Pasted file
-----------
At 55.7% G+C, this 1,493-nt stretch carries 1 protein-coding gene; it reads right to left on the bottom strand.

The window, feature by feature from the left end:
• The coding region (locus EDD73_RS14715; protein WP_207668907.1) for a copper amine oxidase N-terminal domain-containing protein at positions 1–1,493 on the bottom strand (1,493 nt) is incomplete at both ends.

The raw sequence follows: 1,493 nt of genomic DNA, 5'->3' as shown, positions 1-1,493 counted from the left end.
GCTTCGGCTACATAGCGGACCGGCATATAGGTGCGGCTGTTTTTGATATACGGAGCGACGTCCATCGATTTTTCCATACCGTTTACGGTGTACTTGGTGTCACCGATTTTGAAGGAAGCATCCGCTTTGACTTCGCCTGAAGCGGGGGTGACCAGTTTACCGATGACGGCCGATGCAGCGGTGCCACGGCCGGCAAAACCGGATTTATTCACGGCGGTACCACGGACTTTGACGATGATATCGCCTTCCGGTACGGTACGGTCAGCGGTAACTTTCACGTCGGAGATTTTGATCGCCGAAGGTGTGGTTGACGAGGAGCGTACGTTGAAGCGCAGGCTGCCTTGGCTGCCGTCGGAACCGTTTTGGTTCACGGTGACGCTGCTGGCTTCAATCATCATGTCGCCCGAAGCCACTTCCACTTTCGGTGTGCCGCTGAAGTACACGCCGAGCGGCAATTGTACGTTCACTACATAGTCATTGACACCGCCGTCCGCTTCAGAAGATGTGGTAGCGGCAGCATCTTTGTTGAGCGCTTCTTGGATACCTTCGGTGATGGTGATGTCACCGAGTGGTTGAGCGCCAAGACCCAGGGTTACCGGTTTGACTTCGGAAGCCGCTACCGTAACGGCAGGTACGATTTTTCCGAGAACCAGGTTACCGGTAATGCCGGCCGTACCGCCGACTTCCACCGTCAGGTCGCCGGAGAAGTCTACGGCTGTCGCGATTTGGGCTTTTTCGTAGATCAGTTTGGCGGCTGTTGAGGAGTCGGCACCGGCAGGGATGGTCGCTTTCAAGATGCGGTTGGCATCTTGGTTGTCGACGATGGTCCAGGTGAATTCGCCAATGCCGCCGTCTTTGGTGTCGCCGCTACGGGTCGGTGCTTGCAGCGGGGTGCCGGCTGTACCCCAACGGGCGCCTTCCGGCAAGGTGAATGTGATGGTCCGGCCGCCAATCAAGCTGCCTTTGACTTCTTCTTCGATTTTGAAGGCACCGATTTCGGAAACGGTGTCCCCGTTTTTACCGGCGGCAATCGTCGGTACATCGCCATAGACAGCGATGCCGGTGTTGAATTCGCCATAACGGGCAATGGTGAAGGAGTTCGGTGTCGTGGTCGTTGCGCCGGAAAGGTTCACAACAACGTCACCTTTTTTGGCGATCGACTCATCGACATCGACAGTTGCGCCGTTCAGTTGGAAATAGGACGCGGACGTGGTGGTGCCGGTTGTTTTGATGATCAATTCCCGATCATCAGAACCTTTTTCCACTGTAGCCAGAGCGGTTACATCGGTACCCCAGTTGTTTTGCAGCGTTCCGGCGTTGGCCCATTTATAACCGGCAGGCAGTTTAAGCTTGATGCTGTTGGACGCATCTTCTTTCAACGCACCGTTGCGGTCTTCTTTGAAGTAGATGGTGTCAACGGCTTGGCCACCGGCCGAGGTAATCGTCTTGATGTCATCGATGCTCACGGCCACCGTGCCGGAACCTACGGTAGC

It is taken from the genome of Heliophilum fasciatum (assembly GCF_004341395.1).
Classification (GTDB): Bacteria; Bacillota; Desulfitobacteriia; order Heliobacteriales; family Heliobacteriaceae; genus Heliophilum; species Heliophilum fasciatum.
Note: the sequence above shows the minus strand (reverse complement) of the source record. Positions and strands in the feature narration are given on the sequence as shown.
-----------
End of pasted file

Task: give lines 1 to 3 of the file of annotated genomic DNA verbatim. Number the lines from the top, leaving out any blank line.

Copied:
At 55.7% G+C, this 1,493-nt stretch carries 1 protein-coding gene; it reads right to left on the bottom strand.

The window, feature by feature from the left end:
• The coding region (locus EDD73_RS14715; protein WP_207668907.1) for a copper amine oxidase N-terminal domain-containing protein at positions 1–1,493 on the bottom strand (1,493 nt) is incomplete at both ends.